Published: Nov./Dec. 20072007 DESTINATIONS RATED
Island Destinations Rated: Introduction
Photo: Faroe Islands
A lighthouse rests high on the island of Kalsoy, one of the Faroe Islands.
Text by Jonathan Tourtellot
Photo by Grant Dixon/Lonely Planet Images

The world's most appealing destinations—islands—are the ones most prone to tourism overkill. Our 522 experts vote on which ones avoid the danger, which are succumbing to it, and which hang in the balance.

Tourism is a phenomenon that can cook your food or burn your house down. In other words, we all risk destroying the very places that we love the most.

Nowhere more so than on islands. Islands symbolize vacation. Escape! Their very insularity makes them more attractive than a comparable piece of real estate on the mainland. They are worlds unto themselves—their own traditions, ecosystems, cultures, landscapes. That's what attracts us. But as micro-worlds, islands are also more vulnerable to population pressure, climate change, storm damage, invasive species, and now, tourism overkill.

To see how the integrity of islands around the world is holding up, Traveler and our National Geographic Center for Sustainable Destinations conducted this fourth annual Destination Scorecard survey, aided by George Washington University. A panel of 522 experts in sustainable tourism and destination stewardship donated time to review conditions in these 111 selected islands and archipelagos. The scores that follow reflect the experts' opinions. Quoted phrases from their remarks suggest the thinking behind the scores.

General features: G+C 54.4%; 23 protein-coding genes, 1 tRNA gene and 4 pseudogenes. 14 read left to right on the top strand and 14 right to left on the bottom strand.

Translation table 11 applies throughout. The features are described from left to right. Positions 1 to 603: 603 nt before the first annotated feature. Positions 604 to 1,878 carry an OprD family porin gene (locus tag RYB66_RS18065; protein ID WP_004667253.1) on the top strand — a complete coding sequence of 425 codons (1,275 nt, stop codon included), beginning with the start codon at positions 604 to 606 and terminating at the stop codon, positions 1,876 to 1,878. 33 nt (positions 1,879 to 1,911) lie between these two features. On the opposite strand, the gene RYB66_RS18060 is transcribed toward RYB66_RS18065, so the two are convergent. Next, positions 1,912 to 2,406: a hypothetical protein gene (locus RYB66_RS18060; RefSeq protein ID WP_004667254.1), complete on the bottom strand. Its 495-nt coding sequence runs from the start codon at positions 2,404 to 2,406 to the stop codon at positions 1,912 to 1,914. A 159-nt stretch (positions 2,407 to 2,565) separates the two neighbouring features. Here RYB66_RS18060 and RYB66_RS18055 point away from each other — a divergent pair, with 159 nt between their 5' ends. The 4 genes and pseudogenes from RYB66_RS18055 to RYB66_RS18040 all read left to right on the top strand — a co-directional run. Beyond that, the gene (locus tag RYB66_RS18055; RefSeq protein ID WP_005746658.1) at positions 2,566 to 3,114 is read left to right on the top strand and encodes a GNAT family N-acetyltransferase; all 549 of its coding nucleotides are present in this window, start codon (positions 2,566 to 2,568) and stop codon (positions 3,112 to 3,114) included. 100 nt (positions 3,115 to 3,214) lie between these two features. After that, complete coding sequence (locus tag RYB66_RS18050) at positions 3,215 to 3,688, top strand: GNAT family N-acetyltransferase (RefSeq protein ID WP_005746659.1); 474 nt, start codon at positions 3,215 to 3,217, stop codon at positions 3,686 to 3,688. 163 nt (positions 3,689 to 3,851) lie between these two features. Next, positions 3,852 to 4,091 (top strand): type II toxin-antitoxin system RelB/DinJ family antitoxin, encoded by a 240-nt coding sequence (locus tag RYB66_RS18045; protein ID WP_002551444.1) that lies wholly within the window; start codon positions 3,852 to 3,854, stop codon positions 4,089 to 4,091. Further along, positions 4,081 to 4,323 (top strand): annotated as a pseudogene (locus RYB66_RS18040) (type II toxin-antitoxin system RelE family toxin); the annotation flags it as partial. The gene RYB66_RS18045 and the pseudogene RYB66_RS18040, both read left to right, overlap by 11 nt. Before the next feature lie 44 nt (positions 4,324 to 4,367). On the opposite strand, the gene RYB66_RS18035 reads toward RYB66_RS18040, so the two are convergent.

The results show that beach-blessed islands draw sun-and-sand resort tourism development that can get out of hand quickly, although there are exceptions. Multiple cruise-ship crowds can also overwhelm an island, transforming it.

No surprise, then, that cloudy, beach-poor islands score well. Yet even these cooler islands are sometimes losing traditional families to soaring real estate prices.

Get an illustrated version of this article as it was published in the November/December 2006 issue of National Geographic Traveler. Download PDF now. (Requires Adobe Acrobat.)

All the islands that follow, even the lowest scoring, have great experiences to discover. To protect them, to restore them, we must value them as much as resort developers and cruise companies do. Even more.

Guide to the Scores:
0-25: Catastrophic: all criteria very negative, outlook grim.
26-49: In serious trouble.
50-65: In moderate trouble: all criteria medium-negative or a mix of negatives and positives.
66-85: Minor difficulties.
86-95: Authentic, unspoiled, and likely to remain so.
96-100: Enhanced.

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